asMendocino low as Middle School


Unlimited rides per month


as low asFort Bragg Middle School as low as



Mendocino Transit Authority 800-696-4MTA Mendocino College-Willits Campus • Redwood Academy Willits Charter Ukiah Adult School 25 AugustSchool 2016 MendoLakeFamilyLife Mendocino College-Ukiah Campus Accelerated Achievement

local local resources resources baby essentials baby essentials consignment consignment local local artisans children’s children’s and

Charles M. Schulz Sonoma County Airport Seattle (SEA)

Portland (PDX) ©P N

maternity clothes maternity toys, books, toys, and more! more! and

STS For Less Stress, Fly


Nonstop Service to & from Wine Country

198 S. School St. Ukiah 707.462.1020 www.


Check us out on Facebook! Las Vegas (LAS)

Weekly Deal Day! Los Angeles (LAX) Orange County (SNA)

all clothing on plastic hangers $3 regardless of marked prices

FREE Concert in the Park. Decades will perform. Bring a chair, blanket, picnic & dancing shoes. 6:30 p.m.–8 p.m. Library Park. 225 Park St., Lakeport.

Saturday 13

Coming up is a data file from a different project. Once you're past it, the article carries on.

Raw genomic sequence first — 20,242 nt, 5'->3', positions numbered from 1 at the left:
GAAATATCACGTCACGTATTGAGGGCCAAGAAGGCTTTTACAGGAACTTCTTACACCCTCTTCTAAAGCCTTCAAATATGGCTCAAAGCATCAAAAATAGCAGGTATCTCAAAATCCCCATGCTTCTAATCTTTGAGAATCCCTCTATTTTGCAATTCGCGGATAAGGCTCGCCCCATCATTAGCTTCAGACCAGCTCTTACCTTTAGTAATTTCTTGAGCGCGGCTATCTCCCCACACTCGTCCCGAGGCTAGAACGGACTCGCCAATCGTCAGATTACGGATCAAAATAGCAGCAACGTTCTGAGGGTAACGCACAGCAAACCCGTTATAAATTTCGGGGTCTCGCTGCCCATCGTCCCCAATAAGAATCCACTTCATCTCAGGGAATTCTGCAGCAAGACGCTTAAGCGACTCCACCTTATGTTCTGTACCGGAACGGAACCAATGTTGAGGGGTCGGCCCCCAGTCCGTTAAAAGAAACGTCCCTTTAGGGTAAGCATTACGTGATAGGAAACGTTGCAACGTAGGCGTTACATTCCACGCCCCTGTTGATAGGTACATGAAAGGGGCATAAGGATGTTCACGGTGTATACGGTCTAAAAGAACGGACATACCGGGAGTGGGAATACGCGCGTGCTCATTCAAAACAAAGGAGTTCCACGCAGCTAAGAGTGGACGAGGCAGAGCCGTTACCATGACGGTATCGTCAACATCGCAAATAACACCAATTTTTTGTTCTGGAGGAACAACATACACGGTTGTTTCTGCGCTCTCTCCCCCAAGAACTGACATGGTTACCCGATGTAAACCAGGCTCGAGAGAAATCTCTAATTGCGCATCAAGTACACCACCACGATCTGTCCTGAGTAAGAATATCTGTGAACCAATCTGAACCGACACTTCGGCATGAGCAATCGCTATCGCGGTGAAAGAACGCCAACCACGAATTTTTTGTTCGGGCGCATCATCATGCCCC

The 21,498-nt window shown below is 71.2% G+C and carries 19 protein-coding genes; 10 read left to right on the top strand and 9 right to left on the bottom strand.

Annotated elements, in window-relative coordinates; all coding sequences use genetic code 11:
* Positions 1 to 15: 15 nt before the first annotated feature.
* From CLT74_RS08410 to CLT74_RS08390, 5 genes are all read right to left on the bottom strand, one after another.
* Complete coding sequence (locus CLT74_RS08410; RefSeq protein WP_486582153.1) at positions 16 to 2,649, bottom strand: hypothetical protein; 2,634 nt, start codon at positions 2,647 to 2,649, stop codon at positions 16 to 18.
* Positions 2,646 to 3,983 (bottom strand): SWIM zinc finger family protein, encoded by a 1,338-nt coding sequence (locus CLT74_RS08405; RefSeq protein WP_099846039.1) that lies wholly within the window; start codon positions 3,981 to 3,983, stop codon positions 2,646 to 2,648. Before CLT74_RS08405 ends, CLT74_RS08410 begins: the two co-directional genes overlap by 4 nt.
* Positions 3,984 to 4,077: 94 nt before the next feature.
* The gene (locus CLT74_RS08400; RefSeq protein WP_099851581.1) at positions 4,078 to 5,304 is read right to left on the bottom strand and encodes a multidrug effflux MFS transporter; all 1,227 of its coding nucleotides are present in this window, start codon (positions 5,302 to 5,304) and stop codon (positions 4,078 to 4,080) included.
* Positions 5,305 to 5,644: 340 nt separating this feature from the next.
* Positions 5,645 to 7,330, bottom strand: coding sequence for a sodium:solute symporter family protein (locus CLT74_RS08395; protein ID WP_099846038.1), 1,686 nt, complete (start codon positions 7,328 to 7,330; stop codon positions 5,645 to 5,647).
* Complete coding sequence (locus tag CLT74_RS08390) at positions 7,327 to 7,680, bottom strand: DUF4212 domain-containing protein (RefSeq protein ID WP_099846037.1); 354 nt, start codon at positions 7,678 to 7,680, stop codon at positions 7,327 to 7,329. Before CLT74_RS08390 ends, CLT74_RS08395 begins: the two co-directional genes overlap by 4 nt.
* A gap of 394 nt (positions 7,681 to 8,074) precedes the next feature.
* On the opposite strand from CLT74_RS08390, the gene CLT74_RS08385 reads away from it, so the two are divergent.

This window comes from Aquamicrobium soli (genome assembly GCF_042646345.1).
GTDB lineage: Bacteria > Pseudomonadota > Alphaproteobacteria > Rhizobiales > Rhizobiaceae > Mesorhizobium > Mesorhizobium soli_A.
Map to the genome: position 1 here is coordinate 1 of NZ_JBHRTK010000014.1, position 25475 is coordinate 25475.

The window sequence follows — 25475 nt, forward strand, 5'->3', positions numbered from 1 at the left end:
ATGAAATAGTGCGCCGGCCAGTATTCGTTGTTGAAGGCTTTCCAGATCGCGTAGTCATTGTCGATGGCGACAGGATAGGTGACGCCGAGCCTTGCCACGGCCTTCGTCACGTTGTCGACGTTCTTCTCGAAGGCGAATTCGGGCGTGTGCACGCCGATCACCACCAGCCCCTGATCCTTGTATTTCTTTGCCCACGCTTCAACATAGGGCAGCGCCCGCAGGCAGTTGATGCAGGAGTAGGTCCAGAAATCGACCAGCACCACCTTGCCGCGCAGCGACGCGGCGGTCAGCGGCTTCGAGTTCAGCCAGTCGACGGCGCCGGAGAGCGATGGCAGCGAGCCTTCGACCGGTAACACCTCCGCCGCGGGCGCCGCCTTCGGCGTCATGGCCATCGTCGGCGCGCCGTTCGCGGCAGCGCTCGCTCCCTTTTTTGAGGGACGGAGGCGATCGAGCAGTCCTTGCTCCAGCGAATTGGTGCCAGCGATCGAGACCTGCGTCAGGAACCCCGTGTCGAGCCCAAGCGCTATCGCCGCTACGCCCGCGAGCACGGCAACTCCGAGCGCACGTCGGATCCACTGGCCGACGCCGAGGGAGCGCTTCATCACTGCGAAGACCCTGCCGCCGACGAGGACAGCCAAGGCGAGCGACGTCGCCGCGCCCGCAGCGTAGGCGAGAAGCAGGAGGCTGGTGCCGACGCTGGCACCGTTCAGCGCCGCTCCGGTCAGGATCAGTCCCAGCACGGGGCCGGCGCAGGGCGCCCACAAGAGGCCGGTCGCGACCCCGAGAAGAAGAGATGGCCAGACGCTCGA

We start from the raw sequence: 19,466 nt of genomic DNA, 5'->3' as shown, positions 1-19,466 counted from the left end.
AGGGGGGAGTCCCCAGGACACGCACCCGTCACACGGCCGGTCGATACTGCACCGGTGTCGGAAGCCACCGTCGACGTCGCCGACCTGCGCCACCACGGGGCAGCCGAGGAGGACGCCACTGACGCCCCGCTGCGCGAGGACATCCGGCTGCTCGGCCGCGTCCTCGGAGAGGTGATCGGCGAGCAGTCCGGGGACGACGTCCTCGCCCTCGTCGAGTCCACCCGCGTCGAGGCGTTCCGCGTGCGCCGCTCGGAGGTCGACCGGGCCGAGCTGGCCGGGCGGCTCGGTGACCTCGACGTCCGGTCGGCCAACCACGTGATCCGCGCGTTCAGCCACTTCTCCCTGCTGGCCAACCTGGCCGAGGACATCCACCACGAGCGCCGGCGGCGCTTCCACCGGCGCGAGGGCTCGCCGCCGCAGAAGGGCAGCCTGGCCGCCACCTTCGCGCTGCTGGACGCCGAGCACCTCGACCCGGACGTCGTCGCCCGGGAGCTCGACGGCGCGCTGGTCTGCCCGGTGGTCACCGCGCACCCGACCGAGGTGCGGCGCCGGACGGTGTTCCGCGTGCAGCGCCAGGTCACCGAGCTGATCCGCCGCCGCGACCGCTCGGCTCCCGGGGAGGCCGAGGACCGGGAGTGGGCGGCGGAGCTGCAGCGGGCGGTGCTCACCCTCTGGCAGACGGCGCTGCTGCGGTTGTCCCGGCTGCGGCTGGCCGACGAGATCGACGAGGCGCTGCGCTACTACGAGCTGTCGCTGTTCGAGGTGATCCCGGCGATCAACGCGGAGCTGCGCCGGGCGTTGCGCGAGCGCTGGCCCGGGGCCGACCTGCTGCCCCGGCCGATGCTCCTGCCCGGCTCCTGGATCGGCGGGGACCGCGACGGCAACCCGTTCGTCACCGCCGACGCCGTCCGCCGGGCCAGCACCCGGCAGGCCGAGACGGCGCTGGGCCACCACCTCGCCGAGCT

Sonoma County Airport

$3 Thursdays

Good Dinosaur. Movies start at dusk (8 or 8:30 p.m.) Alex R. Thomas Plaza. 310 S. State St., Ukiah. cityofukiah. com/moonlight-movie-madness.

San Diego (SAN)

FREE Nature Walk. 8:30 a.m. Rain cancels the walk. Anderson Marsh State Historic Park. Southeast corner of Clear Lake, at the formation of Cache Creek, on Hwy. 53 between Lower Lake & Clearlake. 995-2658.

Phoenix-Mesa (AZA)

FREE Lakeside Hot Car & Boat Show. 8 a.m.–3 p.m. Library Park. 225 Park St., Lakeport. lakeboatshow. Raising the Roof. Fundraiser

for Lakeport Senior Center roof. Music, prime rib, silent auction & beverages. $25. 5:30–9:30 p.m. 527 Konocti Ave., Lakeport.


FRIDAY, JUNE 17 TH FRIDAY, JULY 29 TH Star Wars: Minions (PG) The Force Awakens (PG-13) FRIDAY, AUGUST 12 TH ST FRIDAY, JULY 1 Peanuts (G) Aladdin (G) FRIDAY, AUGUST 19 TH TH FRIDAY, JULY 15 The Good Dinosaur (PG) Inside Out (PG) ALL M OVI E S STAR T AT D U S K Presented at the ALEX R. THOMAS PLAZA in HISTORIC DOWNTOWN UKIAH for more information, call 463-6231


SP ONSOR S COMET LEVEL: KWINE & MAX, Friedman’s Home Improvement, SHAG Salon and Beauty Supply, Family Life Magazine STAR LEVEL: McCarty’s Auto Body MOON LEVEL: Savings Bank of Mendocino County, Redwood Heating and Cooling, Redwood Community Services, Inc. SPACESHIP LEVEL: Hillside Health Center, Coyote Valley Casino, B.A.S. Roofing, Ukiah Ford